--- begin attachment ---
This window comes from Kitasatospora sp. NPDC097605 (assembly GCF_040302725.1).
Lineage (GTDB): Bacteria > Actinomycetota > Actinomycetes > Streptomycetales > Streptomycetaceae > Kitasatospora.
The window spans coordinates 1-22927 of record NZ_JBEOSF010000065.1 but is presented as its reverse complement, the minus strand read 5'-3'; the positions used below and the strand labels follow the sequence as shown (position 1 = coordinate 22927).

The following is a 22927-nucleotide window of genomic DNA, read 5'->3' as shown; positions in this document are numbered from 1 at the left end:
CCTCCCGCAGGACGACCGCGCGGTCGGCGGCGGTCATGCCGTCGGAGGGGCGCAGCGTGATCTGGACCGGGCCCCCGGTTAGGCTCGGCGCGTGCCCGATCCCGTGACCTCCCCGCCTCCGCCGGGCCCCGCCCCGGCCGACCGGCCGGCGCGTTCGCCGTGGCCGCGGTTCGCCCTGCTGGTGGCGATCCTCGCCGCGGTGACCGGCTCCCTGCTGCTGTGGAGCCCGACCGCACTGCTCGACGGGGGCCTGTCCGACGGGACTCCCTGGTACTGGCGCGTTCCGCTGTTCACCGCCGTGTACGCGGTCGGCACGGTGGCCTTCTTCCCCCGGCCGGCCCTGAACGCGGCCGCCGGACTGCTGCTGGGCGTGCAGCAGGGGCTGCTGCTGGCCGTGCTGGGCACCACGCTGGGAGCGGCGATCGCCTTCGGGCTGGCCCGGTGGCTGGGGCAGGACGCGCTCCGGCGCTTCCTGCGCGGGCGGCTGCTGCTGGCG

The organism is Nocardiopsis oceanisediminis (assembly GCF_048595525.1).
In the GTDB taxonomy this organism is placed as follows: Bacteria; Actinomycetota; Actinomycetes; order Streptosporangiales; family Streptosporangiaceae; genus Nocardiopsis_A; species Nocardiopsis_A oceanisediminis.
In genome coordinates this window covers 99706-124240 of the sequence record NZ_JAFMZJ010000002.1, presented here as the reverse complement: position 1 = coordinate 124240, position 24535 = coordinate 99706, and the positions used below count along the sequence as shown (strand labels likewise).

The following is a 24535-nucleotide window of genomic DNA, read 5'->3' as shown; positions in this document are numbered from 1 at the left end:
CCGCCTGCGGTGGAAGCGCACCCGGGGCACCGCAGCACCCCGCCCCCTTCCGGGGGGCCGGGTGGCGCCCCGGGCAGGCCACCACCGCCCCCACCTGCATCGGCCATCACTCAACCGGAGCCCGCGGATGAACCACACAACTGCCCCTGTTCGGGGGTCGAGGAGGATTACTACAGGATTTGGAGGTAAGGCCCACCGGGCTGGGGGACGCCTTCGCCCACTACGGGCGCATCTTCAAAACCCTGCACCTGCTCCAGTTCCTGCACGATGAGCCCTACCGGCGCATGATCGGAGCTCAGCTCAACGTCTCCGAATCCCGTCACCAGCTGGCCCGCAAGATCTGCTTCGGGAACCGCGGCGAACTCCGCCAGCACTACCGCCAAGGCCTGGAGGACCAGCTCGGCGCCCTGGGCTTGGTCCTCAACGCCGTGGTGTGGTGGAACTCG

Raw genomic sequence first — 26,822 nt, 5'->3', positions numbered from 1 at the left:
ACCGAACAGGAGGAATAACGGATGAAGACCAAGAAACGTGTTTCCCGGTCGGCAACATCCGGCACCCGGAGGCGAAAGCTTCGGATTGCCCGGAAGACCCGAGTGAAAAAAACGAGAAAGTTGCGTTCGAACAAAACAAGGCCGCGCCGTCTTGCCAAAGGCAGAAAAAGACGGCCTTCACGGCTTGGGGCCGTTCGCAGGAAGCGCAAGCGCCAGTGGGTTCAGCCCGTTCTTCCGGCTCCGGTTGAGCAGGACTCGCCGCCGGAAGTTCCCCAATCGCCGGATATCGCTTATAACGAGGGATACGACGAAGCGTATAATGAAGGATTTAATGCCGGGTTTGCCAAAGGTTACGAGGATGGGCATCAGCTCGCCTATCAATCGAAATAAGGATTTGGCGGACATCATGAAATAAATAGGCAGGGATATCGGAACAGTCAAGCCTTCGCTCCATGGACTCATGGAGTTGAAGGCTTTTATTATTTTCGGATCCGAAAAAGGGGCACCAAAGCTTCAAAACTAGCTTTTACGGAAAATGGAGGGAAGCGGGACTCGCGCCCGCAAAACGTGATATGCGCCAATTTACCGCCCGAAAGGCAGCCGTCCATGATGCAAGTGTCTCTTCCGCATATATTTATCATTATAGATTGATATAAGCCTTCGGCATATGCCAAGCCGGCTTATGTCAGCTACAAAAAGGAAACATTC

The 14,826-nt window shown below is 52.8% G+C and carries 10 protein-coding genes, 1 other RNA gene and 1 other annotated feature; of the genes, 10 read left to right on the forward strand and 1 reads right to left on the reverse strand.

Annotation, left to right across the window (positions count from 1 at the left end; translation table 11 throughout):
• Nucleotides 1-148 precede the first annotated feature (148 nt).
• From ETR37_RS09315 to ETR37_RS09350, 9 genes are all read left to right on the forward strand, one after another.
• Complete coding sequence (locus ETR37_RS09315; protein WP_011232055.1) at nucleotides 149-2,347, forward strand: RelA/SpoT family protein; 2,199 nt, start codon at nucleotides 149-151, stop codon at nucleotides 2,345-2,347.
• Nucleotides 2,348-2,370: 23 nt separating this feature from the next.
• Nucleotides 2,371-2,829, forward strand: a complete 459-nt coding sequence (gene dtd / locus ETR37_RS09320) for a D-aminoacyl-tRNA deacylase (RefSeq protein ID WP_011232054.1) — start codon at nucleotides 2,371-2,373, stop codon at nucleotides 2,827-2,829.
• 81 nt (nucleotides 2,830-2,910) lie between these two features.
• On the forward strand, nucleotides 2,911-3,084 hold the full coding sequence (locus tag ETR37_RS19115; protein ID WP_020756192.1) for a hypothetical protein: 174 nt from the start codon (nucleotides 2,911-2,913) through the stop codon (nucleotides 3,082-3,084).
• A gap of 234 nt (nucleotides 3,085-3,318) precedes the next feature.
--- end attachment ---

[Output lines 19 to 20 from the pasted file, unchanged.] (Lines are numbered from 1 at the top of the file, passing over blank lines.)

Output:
• Nucleotides 2,371-2,829, forward strand: a complete 459-nt coding sequence (gene dtd / locus ETR37_RS09320) for a D-aminoacyl-tRNA deacylase (RefSeq protein ID WP_011232054.1) — start codon at nucleotides 2,371-2,373, stop codon at nucleotides 2,827-2,829.
• 81 nt (nucleotides 2,830-2,910) lie between these two features.